NYC Mayor Bloomberg reports positive sodium reduction strategy results

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Since 2001 New Yorkers’ life expectancy increased by 3 years says New York City Mayor Mike Bloomberg. That’s mostly because of changes he’s made to the way New Yorkers live: including salt reduction initiatives.

Mayor Bloomberg, Deputy Mayor for Health and Human Services, Linda I. Gibbs, and Health Commissioner Thomas A. Farley today announced 21 companies met one or more of their voluntary commitments to reduce sodium content in pre-packaged or restaurant foods.

The sodium reduction targets were by the National Salt Reduction Initiative – a partnership announced by Mayor Bloomberg in 2008, which is the first-ever nationwide partnership to reduce sodium in the U.S. food supply. These achievements demonstrate that food companies can make important, measureable improvements to the healthfulness of the foods that will appear on shelves across the United States. Most salt in the diet of Americans – nearly 80 percent – comes from packaged or restaurant foods, not table salt or home cooking, making it challenging for any individual to monitor sodium intake, and choose to decrease sodium intake. Approximately, 90 percent of Americans consume too much sodium, much of which comes from foods that do not always taste salty, such as bread, cold-cuts, cookies or tomato sauce. Cutting salt intake lowers blood pressure, a major preventable risk factor for heart disease and stroke, two of the leading causes of death in the United States. Researchers have estimated that reducing daily sodium intake by 1,200 milligrams can prevent up to 92,000 deaths and save up to $24 billion in health care costs each year.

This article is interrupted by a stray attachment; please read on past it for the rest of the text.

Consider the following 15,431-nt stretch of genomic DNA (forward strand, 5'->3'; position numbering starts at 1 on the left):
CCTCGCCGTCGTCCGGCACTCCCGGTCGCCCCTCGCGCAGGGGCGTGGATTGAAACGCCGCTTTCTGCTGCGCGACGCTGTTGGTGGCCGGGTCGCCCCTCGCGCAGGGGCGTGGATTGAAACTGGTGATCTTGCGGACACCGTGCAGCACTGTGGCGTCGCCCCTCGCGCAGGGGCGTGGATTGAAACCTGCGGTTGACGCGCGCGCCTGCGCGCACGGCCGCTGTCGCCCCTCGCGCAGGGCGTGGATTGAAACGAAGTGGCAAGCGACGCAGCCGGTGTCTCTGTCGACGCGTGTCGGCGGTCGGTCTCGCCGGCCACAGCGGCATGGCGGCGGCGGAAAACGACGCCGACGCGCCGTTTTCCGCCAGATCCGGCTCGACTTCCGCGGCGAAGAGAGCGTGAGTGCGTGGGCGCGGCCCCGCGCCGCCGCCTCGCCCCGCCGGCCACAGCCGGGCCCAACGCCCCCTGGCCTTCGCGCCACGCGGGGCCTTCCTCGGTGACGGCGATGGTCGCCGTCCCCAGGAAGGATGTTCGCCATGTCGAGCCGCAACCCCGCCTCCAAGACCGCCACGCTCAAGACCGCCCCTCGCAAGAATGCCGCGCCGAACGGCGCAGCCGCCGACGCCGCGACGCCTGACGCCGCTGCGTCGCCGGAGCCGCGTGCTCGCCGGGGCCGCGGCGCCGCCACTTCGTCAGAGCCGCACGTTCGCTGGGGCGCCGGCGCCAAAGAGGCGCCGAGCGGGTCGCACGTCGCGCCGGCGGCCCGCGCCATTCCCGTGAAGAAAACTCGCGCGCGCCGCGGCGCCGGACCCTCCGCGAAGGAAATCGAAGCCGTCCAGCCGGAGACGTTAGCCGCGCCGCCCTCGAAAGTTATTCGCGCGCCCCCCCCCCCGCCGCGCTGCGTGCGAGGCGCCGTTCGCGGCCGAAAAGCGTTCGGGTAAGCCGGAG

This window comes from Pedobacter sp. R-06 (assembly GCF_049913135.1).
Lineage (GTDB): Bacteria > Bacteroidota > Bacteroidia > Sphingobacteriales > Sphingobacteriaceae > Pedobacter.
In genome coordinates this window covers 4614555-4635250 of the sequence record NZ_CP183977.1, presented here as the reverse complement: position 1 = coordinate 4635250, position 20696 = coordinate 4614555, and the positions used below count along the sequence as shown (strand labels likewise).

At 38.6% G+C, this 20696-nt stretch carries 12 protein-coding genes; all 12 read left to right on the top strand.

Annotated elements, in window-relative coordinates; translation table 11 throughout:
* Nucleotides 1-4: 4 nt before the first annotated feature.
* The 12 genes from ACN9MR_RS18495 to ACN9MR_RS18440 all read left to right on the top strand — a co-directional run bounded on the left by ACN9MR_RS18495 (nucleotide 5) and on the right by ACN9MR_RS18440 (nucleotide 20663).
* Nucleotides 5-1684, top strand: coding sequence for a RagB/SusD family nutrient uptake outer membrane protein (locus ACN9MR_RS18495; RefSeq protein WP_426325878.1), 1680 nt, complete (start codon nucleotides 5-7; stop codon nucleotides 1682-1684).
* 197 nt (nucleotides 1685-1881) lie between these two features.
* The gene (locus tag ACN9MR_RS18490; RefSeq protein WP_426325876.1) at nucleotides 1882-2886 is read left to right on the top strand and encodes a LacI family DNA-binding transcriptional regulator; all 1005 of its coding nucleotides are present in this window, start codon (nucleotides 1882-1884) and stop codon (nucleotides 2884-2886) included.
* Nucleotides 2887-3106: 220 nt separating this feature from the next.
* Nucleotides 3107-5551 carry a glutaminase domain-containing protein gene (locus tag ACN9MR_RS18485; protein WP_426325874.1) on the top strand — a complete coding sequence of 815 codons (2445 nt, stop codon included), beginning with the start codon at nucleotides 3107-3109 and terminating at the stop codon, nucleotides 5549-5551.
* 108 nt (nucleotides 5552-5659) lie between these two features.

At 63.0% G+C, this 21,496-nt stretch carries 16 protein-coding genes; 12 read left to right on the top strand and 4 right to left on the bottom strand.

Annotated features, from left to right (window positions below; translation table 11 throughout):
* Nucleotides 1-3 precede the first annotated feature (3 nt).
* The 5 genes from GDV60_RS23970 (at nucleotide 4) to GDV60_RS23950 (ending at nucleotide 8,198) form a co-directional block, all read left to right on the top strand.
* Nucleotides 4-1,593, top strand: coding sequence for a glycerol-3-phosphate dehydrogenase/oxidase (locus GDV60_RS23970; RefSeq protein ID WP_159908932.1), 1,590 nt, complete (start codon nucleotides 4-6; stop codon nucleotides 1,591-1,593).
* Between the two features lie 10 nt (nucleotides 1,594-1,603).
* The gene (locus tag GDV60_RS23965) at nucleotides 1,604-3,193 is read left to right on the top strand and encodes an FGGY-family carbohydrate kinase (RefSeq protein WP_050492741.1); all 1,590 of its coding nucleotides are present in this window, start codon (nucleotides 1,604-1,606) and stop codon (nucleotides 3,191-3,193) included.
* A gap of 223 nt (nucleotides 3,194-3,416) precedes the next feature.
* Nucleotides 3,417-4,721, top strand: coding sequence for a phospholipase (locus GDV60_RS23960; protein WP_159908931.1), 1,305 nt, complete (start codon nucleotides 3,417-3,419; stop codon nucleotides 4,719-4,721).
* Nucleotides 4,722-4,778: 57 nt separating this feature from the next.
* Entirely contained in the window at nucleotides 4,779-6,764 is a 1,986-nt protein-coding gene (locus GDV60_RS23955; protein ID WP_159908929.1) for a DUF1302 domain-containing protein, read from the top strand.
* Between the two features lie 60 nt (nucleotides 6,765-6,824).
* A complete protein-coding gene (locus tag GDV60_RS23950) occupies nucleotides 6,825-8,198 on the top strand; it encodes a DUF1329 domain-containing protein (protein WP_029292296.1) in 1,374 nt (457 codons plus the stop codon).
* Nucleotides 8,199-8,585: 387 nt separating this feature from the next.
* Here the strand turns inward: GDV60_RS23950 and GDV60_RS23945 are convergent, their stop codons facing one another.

Mike Bloomberg says that 21 food companies have made an effort to take action. “Prior to our National Salt Reduction Initiative, there was no comprehensive approach to lowering sodium in foods, and many questioned whether companies would step up to meet a voluntary pledge,” said Mayor Bloomberg. “These companies have demonstrated their commitment to removing excess sodium from their products and to working with public health authorities toward a shared goal – helping their customers lead longer, healthier lives.”

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